The advancement in process technology has greatly enhanced the design and ability of integrated circuits to implement complex systems on a single chip. This advancement, however, has caused rapid increase in the design complexities of Embedded Systems. These complexities involve the optimized design of embedded systems in terms of area, speed and power consumption. As a result, new methodologies and tools are required to address these design issues. Our research group targets different design, test and verification issues that are associated to Embedded Systems.

Real-Time Embedded Systems Research Stream

Real-time embedded systems have become very significant in the recent times and are seen everywhere from mobile phones, computer tablets up to the automobiles and space systems. This new scenario of technology constantly requires for an increase in the processing power. Multiprocessor system is one of the solutions which addresses to this problem. Another topic that is directly linked to multiprocessing is multiprocessor scheduling. Primarily with the advent of multi-core architecture and secondly with the proposition of optimal scheduling algorithms, the domain has got overwhelming attention of the researchers. In our research group, we are working on optimal global scheduling algorithms. Theoretically the optimal global scheduling algorithms achieve higher utilization of processors resource than partitioned scheduling algorithms but practically they are considered inferior because they incur a large amount of overhead. This overhead constitutes frequent scheduling points, migrations and preemptions. We are trying to reduce this overhead using different techniques. Energy constrained scheduling is also an area of interest.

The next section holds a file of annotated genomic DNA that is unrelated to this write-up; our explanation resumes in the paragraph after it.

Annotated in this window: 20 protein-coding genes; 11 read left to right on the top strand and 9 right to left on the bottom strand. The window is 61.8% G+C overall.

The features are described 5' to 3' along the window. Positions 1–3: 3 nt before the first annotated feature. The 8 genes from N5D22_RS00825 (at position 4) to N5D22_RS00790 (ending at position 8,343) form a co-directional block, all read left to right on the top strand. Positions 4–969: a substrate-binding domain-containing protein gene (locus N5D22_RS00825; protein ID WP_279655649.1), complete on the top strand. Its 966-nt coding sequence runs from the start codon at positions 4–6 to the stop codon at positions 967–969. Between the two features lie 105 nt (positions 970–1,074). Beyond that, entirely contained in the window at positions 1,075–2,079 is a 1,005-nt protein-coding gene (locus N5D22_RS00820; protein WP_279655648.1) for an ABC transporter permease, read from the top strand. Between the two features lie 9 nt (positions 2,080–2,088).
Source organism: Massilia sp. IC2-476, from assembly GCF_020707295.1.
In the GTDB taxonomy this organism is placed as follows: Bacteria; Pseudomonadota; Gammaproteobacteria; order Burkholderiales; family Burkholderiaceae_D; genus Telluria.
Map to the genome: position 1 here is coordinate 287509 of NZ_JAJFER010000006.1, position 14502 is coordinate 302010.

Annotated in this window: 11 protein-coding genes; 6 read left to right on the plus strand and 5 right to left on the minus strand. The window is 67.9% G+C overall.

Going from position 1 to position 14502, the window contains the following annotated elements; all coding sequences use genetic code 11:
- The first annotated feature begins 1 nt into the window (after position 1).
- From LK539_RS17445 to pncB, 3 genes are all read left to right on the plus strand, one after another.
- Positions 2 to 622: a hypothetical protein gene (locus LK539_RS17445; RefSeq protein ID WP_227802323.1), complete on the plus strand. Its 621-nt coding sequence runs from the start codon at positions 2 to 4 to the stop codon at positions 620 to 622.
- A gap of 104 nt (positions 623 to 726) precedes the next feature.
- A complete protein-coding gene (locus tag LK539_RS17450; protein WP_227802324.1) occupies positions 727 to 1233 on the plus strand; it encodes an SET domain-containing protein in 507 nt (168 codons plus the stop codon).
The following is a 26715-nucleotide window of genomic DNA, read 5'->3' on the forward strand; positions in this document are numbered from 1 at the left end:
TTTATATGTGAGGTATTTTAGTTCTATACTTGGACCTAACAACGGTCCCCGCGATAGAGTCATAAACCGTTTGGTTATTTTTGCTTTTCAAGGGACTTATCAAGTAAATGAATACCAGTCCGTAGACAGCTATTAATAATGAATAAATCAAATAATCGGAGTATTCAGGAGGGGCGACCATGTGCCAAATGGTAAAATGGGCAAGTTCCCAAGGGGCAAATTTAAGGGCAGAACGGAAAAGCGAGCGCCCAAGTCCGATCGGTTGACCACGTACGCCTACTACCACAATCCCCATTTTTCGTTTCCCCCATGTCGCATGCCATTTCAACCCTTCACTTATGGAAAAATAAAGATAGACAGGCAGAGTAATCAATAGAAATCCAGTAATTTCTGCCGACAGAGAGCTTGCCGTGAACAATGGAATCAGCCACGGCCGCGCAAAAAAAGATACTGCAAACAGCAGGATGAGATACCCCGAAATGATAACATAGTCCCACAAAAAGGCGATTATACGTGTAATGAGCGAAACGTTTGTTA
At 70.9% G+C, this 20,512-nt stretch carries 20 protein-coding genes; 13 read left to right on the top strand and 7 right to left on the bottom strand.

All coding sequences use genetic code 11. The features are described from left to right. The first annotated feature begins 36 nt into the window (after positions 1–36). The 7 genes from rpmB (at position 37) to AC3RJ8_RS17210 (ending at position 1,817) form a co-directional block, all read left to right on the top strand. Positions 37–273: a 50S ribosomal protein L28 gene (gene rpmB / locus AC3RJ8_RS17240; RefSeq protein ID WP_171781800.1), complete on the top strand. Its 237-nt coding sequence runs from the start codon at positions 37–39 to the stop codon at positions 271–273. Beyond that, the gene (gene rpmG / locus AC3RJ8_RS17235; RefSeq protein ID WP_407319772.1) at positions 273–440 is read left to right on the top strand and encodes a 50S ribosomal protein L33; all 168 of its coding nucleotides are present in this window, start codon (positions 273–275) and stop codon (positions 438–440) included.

Reconfigurable Computing Research Stream

The second part of EmSys research group mainly targets the reconfigurable architectures. This part of the EmSys group will mainly focus on the architecture design of next generation Field Programmable Gate Arrays (FPGAs) and Computer Aided Design (CAD) of the algorithms that map different circuits on FPGAs. An FPGA is basically a generalized, reconfigurable device that can be used to implement almost any kind of digital circuit. They were introduced almost two decades ago and since then they have seen a rapid growth both in terms of capacity and market. This is largely because of their reconfigurable and generalized nature. However, there are certain disadvantages associated to FPGAs (large area, poor performance, high power consumption as compared to their ASIC counterparts) that make them unsuitable for application requiring high density, performance and low power consumption. The main goal of this research group is to improve FPGAs by both enhancing their internal structure (architecture) and the associated CAD algorithms.